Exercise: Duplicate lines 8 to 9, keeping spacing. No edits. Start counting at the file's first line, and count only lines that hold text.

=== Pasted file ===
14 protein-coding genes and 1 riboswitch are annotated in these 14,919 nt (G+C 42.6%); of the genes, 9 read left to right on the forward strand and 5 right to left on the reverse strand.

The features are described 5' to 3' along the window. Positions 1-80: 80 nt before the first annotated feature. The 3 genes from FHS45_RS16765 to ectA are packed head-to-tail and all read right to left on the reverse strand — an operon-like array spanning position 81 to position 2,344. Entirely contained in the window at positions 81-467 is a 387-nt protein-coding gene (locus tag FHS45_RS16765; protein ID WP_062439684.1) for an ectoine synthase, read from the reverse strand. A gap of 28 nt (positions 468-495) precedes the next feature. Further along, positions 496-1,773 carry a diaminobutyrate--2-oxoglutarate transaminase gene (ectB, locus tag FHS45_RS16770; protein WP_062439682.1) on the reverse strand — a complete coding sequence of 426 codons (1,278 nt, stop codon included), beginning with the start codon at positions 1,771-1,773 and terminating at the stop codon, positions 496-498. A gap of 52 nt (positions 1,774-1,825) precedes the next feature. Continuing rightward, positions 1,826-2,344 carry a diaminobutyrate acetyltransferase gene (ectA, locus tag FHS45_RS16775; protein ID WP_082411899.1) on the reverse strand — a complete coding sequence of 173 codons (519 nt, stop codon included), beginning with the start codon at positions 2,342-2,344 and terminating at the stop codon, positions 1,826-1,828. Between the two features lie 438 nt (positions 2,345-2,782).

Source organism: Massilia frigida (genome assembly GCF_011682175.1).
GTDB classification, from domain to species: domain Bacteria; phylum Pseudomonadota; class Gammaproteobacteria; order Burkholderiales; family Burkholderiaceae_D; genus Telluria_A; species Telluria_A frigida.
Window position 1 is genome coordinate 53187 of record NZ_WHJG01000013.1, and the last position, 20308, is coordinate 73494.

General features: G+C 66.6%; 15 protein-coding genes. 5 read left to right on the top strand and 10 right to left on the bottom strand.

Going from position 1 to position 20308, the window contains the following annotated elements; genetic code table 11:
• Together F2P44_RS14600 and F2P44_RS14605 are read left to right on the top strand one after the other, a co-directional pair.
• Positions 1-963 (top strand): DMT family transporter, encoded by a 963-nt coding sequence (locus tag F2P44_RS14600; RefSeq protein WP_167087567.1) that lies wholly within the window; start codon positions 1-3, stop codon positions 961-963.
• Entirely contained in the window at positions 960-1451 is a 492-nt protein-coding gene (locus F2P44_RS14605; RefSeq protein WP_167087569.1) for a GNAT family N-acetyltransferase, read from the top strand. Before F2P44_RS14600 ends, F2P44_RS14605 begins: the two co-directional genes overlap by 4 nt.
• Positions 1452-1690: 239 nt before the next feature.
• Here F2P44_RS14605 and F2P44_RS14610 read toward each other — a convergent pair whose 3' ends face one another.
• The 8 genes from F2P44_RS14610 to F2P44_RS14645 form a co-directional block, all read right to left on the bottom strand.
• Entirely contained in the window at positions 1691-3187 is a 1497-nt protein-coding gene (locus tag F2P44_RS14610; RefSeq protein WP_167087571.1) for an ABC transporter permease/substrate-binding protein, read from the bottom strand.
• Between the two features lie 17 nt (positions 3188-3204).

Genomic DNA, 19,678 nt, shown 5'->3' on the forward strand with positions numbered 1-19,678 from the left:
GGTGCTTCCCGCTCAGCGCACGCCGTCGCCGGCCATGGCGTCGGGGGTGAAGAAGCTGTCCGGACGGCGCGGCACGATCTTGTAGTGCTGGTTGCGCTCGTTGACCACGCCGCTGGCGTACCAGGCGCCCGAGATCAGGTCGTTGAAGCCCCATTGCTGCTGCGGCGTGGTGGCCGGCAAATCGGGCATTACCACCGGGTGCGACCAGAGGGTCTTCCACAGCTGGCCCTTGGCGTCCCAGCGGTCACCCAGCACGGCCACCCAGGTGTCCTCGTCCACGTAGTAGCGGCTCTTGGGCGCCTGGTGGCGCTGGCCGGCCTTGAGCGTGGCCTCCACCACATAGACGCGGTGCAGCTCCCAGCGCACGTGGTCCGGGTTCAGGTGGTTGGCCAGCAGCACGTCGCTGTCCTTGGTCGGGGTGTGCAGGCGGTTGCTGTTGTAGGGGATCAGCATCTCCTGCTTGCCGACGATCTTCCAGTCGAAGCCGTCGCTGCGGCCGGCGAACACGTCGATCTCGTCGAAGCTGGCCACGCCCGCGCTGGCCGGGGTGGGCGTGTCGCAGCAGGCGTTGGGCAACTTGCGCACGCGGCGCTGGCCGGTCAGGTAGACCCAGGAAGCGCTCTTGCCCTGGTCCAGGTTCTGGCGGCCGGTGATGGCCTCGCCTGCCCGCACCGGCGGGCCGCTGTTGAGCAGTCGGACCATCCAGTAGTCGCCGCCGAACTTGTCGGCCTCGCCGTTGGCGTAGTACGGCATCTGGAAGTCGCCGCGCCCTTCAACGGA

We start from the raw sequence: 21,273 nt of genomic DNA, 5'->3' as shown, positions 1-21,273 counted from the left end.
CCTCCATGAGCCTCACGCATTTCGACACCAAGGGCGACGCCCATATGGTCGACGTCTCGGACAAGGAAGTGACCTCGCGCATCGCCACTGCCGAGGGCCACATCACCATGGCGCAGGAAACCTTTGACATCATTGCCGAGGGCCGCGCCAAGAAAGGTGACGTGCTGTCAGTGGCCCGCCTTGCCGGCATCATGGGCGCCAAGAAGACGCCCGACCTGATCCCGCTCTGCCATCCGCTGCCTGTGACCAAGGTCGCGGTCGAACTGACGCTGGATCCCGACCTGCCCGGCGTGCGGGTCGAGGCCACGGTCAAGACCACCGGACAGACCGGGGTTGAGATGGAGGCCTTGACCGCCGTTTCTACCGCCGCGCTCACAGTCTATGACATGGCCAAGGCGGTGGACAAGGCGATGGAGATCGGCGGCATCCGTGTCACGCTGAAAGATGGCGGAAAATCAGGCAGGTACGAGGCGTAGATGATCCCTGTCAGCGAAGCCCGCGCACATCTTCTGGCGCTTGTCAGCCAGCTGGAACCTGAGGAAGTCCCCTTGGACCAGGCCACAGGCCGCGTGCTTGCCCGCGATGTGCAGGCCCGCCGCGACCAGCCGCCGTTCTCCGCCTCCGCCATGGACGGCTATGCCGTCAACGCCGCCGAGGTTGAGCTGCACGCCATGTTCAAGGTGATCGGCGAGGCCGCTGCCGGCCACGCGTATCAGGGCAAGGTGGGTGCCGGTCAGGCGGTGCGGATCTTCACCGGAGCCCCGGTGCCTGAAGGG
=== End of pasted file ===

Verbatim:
• Together F2P44_RS14600 and F2P44_RS14605 are read left to right on the top strand one after the other, a co-directional pair.
• Positions 1-963 (top strand): DMT family transporter, encoded by a 963-nt coding sequence (locus tag F2P44_RS14600; RefSeq protein WP_167087567.1) that lies wholly within the window; start codon positions 1-3, stop codon positions 961-963.